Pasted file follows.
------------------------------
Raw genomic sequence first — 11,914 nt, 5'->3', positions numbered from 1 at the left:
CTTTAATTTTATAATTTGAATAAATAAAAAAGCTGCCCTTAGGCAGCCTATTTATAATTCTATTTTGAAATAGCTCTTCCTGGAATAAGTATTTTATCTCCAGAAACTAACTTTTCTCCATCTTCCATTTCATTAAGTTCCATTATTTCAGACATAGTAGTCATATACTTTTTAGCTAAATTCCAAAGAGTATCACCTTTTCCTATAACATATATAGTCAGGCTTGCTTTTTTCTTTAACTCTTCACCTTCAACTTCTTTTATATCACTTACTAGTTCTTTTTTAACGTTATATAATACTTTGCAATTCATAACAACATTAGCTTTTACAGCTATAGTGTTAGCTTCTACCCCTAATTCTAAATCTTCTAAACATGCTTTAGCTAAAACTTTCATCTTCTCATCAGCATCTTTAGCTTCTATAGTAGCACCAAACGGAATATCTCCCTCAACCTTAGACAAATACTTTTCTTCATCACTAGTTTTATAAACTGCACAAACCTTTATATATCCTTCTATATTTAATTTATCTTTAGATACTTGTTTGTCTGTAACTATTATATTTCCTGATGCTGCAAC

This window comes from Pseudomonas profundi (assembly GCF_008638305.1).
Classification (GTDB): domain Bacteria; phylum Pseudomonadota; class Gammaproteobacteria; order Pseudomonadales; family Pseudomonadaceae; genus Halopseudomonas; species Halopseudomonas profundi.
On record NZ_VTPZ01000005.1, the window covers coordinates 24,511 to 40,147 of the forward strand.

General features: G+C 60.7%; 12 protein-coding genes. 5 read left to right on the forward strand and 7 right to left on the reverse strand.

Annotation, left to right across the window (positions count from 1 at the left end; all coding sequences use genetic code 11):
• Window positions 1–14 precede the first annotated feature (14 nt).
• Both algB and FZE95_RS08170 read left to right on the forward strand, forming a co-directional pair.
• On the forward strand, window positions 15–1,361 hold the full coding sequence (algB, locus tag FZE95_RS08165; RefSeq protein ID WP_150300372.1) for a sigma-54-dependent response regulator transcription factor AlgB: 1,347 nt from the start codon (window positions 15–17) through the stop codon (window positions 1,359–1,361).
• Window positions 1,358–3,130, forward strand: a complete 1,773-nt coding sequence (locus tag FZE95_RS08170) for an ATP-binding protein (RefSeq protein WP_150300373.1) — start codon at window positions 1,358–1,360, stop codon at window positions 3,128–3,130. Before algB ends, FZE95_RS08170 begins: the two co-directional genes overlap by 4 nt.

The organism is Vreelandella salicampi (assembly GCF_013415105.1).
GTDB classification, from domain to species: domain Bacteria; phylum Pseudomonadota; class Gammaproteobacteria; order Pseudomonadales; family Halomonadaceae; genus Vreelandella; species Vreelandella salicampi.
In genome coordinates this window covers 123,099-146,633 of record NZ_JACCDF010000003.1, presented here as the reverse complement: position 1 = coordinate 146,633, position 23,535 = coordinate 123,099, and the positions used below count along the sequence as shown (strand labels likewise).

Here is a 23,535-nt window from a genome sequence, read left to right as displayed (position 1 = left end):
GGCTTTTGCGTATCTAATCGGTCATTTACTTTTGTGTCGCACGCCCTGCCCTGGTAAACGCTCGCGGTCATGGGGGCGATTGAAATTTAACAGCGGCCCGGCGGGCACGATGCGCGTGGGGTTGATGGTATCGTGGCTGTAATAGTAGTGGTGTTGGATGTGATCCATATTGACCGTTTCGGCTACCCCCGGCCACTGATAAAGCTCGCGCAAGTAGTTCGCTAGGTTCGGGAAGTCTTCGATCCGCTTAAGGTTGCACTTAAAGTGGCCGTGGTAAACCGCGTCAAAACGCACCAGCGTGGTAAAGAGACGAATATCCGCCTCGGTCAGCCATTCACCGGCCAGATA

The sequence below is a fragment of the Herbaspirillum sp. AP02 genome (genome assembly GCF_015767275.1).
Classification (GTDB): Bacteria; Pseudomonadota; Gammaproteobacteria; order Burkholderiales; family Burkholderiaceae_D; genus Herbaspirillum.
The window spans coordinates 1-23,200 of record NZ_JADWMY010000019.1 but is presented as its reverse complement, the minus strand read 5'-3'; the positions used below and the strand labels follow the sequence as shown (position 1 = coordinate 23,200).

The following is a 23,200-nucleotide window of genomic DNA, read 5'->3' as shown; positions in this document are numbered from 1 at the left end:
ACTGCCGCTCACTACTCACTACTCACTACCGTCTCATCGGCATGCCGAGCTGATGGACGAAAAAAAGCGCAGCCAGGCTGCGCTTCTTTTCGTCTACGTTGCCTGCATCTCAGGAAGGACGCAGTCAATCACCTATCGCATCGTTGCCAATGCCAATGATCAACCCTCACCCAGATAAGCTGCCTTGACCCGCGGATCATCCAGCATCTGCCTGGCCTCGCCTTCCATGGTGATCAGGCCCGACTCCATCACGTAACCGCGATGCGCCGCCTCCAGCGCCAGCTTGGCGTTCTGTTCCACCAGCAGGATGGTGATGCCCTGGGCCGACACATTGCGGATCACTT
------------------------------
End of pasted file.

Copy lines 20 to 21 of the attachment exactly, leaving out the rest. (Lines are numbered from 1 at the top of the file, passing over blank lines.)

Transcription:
The following is a 23,200-nucleotide window of genomic DNA, read 5'->3' as shown; positions in this document are numbered from 1 at the left end:
ACTGCCGCTCACTACTCACTACTCACTACCGTCTCATCGGCATGCCGAGCTGATGGACGAAAAAAAGCGCAGCCAGGCTGCGCTTCTTTTCGTCTACGTTGCCTGCATCTCAGGAAGGACGCAGTCAATCACCTATCGCATCGTTGCCAATGCCAATGATCAACCCTCACCCAGATAAGCTGCCTTGACCCGCGGATCATCCAGCATCTGCCTGGCCTCGCCTTCCATGGTGATCAGGCCCGACTCCATCACGTAACCGCGATGCGCCGCCTCCAGCGCCAGCTTGGCGTTCTGTTCCACCAGCAGGATGGTGATGCCCTGGGCCGACACATTGCGGATCACTT